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Pol an Ionain
Entrance to Doolin Cave.jpg
Entrance to Pol an Ionain
Location Doolin, Clare, Ireland
Length c. 600m
Discovery 1952
Geology Limestone
Entrances 1
Access Show cave
Translation Ivy Cliff Cave
Pronunciation [Powl on Un-awn]

Pol an Ionain (or Poll-an-Ionain) is a limestone cave near Doolin in County Clare, Ireland, on the western edge of The Burren. The name is the anglicised version of the Irish name Poll an Eidhneáin, which is said to translate into "Ivy Cliff Cave". The cave attracted some controversy due to its development and marketing as a show cave in the early 21st century. It is now open to the public as Doolin Cave.

Great Stalactite

Doolin cave stalactite
The Great Stalactite

The cave's most notable feature is the Great Stalactite. This is one of the world's longest known free-hanging stalactites, reported to be 7.3 m (24 ft) in length. This figure is a matter of some confusion, however, as it is also variously described as being 11 m, 6.2 m and 6.54 m. It is the longest known free-hanging stalactite in Europe, the three largest in the world being located in two caves in Mexico, and one in Jeita Grotto, Lebanon.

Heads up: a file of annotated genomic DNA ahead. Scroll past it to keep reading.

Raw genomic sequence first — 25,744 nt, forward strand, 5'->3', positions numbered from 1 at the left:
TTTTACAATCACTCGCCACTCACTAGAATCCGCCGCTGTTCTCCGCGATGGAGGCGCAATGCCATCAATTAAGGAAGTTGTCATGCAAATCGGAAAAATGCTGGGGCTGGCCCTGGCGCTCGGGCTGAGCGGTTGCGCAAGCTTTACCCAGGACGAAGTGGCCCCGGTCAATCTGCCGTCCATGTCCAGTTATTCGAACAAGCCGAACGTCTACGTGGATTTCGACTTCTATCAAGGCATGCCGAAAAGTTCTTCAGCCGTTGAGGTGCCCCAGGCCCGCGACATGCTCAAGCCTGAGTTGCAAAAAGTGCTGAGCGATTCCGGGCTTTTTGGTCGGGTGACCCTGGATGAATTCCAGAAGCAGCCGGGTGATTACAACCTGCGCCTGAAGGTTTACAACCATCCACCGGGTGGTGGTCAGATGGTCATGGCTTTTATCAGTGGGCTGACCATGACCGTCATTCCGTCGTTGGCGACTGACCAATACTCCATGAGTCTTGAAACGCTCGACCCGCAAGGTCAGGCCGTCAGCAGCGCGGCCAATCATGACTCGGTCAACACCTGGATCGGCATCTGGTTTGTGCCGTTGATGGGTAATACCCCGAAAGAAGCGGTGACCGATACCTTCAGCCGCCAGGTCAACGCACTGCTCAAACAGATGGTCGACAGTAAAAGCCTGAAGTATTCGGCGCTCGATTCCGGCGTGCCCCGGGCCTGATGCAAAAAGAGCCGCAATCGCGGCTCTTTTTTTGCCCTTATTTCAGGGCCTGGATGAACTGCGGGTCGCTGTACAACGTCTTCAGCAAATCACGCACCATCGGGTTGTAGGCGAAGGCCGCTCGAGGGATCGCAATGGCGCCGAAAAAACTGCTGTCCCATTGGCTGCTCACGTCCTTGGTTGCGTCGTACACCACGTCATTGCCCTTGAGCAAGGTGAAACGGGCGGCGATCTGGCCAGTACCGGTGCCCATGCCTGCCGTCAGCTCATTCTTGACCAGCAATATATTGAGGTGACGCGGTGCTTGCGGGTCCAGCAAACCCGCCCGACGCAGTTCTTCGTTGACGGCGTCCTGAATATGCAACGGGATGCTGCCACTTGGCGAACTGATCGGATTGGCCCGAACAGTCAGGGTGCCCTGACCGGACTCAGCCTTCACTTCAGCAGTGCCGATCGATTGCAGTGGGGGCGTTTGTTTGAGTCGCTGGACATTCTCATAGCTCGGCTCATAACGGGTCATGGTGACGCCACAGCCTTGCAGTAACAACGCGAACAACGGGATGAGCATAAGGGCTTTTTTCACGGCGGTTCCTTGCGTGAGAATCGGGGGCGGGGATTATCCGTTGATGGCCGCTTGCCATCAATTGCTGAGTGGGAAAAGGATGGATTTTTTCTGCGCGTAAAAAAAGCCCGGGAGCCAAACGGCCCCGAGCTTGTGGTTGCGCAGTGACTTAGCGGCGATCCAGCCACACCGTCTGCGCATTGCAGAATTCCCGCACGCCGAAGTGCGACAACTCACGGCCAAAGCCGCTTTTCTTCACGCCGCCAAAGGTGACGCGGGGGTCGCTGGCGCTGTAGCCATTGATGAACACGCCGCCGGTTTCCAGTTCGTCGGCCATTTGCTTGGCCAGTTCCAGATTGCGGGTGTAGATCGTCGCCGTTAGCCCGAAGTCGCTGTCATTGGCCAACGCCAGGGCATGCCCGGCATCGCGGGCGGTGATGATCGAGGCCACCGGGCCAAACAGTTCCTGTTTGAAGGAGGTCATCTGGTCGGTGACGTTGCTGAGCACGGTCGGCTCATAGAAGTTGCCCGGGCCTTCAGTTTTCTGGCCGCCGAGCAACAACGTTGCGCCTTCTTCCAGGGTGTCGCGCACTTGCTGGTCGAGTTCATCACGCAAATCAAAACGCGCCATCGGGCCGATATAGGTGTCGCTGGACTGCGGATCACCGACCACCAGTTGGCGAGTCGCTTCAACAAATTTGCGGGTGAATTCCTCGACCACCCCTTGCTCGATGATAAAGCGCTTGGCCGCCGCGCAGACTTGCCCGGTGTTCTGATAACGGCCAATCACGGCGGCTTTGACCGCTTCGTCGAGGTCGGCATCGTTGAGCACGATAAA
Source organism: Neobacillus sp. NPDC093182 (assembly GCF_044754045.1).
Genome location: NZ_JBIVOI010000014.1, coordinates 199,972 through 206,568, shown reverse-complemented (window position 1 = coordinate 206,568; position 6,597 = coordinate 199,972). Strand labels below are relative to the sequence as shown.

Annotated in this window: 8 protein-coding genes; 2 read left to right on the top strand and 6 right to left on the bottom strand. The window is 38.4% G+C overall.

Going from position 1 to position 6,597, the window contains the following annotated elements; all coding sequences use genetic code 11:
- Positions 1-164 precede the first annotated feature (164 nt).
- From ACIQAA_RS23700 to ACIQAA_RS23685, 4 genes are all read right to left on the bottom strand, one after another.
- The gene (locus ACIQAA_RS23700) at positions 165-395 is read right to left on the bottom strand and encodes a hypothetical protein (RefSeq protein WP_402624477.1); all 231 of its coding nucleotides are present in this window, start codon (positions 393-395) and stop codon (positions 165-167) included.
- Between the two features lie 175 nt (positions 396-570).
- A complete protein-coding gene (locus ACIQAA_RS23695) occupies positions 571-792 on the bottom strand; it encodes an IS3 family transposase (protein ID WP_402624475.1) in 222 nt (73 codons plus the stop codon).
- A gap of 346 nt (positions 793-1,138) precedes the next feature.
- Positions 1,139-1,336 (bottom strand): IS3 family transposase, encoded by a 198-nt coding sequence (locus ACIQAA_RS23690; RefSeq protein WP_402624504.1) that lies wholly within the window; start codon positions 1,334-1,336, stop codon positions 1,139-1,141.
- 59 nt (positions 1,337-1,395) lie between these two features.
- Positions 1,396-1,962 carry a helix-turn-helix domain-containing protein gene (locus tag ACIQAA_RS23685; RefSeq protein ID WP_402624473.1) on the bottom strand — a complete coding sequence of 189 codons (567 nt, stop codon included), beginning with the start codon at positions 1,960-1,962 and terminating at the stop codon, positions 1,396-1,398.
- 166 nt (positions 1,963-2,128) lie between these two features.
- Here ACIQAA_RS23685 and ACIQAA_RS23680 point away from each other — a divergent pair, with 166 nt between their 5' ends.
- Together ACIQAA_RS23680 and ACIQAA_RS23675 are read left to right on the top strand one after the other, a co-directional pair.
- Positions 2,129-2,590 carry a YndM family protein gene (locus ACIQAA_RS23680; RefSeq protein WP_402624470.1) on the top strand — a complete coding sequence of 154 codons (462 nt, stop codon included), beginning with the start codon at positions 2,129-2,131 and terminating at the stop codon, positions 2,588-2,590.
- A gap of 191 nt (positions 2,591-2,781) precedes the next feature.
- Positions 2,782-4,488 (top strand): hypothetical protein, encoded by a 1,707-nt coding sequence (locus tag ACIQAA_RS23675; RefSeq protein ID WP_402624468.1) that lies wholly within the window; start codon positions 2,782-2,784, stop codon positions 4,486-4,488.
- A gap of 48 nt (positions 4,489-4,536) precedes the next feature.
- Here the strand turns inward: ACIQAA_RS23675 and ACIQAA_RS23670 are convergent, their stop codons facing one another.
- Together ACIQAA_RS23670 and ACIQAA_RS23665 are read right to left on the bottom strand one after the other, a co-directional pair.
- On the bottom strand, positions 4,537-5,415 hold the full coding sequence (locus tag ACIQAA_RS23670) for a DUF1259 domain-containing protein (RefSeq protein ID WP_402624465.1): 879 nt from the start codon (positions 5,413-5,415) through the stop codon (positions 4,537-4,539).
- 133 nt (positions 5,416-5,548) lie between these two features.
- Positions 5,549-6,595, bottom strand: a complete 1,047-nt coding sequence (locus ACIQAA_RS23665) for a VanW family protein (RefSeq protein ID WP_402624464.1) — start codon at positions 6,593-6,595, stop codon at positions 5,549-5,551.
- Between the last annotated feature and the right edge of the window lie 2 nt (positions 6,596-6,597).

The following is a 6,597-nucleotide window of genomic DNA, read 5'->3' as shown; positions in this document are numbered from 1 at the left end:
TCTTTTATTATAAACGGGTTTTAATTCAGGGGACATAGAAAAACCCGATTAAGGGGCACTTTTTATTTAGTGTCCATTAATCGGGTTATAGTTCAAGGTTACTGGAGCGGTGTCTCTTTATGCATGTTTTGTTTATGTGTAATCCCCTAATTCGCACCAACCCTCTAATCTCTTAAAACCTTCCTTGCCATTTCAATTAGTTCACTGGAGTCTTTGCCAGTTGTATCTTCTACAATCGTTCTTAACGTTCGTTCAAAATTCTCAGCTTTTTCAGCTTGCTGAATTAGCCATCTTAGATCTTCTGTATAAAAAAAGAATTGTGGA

The cave was discovered in 1952 by J. M. Dickenson and Brian Varley of Craven Pothole Club, an English caving club based in the Yorkshire Dales. Entry was arduous, requiring a long, difficult crawl.

In 1990, the land on which the cave is located was purchased by John and Helen Browne. The couple undertook an effort to develop the cave as a show cave. This provoked a reaction from the Speleological Union of Ireland who feared the 30-metre (98 ft) shaft that would have to be blasted to access the cave would damage the stalactite. They also objected to the fact that the caving trip would be lost to cavers and that the cave was a short artificial trip with only one feature. After an extended period of court proceedings, financing and development, the cave was opened to the public as a show cave in 2006, subject to the conditions of not having a visitor centre on site and restricting visitor numbers. No blasting was allowed to construct the entrance shaft. The developers instead used as system whereby a hole was drilled and an air expander placed in the hole to break the rock.

In 2010, a visitor centre and café opened on the site.

See also

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